“Bordell-Dessert”: Turkish dessert from Istanbul’s red street
Crispy on the outside, soft on the inside and sweet as sugar. Halka Tatlisi is popular among locals and tourists. The Turkish dessert used to be the best seller, especially on the red street of Istanbul.
We will cross the busy Galata bridge. In front of us is a lone street vendor who has loaded his stand with a popular dessert: halka tatlisi, a ring of dough that is fried and then bathed in syrup. You can feel the sugar immediately – the donut is sweet. It is also the sugar that gives the candy its nickname: “little dessert”. But I found out about it a few weeks after the holiday when I stumbled upon a BBC report that told the story of the dessert.
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Traditionally, sweets were especially widespread in the Karaköy district. The waterfront is on the European side of Istanbul, at the northern end of the Golden Horn, the main entrance to the Bosphorus. From the 19th century onwards, immigrants from many nations settled there. In 1884 they were allowed to open the first brothels. More and more establishments came. The multicultural and increasingly industrialized neighborhood became a red street.
“At that time, Anatolian merchants from the countryside and smaller towns came to Karakoy to do business and often visited the brothels,” Istanbul driver Leyla Capaci told the BBC. “The ring dessert is cheap, tasty, high in sugar and became popular here because it was said to give men the energy they needed before and after visiting women.” Halka Tatlisi is one of the oldest and most popular street foods in Turkey. The star-shaped fried donuts are reminiscent of Spanish churros.
Halka tatlisi related to churros
“The difference is that our version – often called ‘Turkish churros’ – has a round shape and is derived from Tulumba Tatlisi,” says Leyla Capaci. Tulumba tatlisi, which look like short and thick churros, are mainly served in celebrations. And during Ramadan, as a sugar kick after the hours of fasting. Be it Turkish or Spanish: all three desserts have similar ingredients and preparation. It is a typical starchy dough in which flour and semolina are mixed.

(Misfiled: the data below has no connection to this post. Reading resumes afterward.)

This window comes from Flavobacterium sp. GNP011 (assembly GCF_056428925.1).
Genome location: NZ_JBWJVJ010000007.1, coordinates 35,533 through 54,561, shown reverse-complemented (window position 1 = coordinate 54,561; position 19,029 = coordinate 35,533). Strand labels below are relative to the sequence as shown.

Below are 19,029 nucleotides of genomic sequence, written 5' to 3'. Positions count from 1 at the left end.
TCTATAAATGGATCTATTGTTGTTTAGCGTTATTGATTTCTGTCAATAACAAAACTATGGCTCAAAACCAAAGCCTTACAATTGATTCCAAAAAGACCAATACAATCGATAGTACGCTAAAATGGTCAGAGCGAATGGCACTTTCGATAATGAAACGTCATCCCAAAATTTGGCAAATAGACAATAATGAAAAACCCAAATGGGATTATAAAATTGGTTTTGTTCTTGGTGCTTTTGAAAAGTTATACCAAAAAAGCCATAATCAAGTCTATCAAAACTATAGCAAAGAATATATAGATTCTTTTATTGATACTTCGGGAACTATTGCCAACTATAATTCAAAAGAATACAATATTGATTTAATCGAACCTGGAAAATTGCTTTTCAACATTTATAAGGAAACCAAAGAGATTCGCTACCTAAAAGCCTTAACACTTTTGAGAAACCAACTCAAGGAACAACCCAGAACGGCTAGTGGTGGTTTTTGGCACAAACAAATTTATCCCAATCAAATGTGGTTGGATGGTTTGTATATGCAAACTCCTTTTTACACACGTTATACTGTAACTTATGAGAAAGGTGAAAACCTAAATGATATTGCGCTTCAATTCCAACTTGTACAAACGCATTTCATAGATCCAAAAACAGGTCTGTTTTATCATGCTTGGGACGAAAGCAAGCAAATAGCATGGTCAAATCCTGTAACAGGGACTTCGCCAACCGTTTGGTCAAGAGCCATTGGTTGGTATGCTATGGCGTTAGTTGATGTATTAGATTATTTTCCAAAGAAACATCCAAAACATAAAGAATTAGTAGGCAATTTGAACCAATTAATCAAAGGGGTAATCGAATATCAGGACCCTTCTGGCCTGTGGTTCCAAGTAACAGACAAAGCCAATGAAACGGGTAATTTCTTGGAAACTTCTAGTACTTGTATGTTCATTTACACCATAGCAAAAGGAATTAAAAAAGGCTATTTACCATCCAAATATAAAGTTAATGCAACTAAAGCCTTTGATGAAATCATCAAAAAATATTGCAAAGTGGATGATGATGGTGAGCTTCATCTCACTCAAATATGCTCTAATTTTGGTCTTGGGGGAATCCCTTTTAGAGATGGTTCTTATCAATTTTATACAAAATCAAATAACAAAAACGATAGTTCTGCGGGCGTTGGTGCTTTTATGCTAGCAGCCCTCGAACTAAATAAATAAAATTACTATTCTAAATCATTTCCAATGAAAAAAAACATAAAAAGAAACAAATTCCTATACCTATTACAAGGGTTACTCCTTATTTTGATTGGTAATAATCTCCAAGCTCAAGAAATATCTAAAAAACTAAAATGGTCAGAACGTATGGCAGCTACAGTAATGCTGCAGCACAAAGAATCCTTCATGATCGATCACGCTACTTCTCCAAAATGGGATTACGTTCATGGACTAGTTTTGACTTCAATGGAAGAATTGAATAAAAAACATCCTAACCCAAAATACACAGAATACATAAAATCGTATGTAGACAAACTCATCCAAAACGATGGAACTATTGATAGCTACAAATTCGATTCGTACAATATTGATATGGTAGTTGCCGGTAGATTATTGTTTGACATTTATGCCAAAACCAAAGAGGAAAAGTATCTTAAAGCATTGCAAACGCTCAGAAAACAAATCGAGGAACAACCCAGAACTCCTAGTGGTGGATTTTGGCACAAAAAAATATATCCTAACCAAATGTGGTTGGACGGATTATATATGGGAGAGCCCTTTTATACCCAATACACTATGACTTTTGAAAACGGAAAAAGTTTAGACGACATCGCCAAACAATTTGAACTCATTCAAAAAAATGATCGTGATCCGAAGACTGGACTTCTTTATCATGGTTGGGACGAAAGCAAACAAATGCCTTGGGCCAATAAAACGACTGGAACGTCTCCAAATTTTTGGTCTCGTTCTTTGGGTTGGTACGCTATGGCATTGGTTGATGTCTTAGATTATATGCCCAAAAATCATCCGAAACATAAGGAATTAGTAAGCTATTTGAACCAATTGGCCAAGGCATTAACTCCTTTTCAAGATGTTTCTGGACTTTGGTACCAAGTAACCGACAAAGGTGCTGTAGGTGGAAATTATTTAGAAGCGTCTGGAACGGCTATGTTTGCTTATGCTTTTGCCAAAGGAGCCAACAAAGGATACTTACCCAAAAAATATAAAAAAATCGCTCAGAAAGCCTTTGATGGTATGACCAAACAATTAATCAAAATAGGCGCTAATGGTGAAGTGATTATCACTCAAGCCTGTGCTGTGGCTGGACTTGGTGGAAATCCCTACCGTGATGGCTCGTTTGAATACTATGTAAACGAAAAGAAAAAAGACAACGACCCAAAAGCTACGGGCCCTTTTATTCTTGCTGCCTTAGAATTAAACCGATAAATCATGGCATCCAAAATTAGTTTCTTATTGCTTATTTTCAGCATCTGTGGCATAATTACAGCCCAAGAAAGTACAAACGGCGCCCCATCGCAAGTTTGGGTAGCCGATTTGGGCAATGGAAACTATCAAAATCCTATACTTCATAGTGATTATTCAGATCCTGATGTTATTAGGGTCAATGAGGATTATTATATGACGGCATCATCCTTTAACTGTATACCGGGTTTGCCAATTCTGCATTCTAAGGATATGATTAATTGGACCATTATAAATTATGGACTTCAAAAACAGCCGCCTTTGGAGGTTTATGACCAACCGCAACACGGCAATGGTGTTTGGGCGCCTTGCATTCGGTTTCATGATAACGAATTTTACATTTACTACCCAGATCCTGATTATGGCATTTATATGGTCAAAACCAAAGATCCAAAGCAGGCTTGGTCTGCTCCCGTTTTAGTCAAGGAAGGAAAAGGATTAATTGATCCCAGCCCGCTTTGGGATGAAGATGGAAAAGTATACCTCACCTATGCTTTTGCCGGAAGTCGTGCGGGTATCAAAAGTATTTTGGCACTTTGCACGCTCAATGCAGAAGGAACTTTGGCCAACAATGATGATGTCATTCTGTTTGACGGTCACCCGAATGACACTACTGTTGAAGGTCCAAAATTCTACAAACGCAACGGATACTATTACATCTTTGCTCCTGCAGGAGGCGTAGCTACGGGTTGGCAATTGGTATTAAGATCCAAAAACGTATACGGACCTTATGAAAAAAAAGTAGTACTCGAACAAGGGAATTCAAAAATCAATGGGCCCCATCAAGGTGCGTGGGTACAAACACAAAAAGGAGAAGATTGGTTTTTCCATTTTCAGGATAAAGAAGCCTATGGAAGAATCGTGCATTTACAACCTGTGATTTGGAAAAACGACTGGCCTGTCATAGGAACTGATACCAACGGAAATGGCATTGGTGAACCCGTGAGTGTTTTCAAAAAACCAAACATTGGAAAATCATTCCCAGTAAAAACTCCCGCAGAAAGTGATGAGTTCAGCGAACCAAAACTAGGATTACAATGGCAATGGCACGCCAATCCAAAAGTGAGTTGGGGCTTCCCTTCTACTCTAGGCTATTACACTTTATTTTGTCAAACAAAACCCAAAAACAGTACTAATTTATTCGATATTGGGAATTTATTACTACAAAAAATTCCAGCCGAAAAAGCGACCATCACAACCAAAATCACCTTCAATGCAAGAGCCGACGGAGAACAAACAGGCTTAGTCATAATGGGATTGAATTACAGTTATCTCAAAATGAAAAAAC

Then the mass is poured into the hot oil with a pointed tip. Although the recipe is simple, making the sweets is a challenge, famous Turkish chef and restaurateur Somer Sivrioğlu told the BBC: “The temperature of the oil has to be right so that they are crispy on the outside and soft on the inside.” The three dessert variations come from medieval Arabic cuisine and They are made with a dessert called zalabiya mushabbak, a type of pancake.
Food historian Nawal Nasrallah told the BBC that many of the dishes arrived in Istanbul when the Ottoman sultans hired Arab chefs to work in their elite kitchens. When the Ottomans conquered Spain in 756, their cuisine spread to the Iberian Peninsula. “Fried donuts in Muslim Spain have been influenced by Middle Eastern cuisine,” says the expert.
Sweets as an aphrodisiac
Even then, people said that dessert had the effect of enhancing lust. “In the Middle Ages, people followed the principles of Galen’s theory of the four humors,” explains the food historian. Medieval physicians believed that human health depended on the balance between the four humors of the body. These included blood, phlegm (phlegm), yellow bile (cholera) and black bile (melancholia).
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Food and drink played an important role in medicine. One or a mixture of four properties heat, cold, wetness and dryness were attributed to each food. This had a certain effect. “Candies were generally thought to be an aphrodisiac; they increased libido due to their warm and moist properties,” Nawal Nasrallah explains.
According to Turkish star chef Sivrioğlu, Halka Tatlisi is still “known as natural Viagra.” But dessert no longer has anything to do with red light. The brothels in Karakoy have been closed for a long time. The last recently closed establishment on Zurafa street is now becoming an art and culture center. Halka Tatlisi can be found in almost every corner of Istanbul. The candy is still said to give strength, but these days it’s for long walks through the million-dollar metropolis.
By the way, variations of the dessert can also be found in Armenian, Cypriot, Serbian, Greek, Macedonian, Bosnian, Bulgarian and Albanian cuisine. Fried and sugary desserts are popular everywhere.
Sources:BBC, “The Standard”, “Eat Smarter”, Edeka, “Planet Knowledge”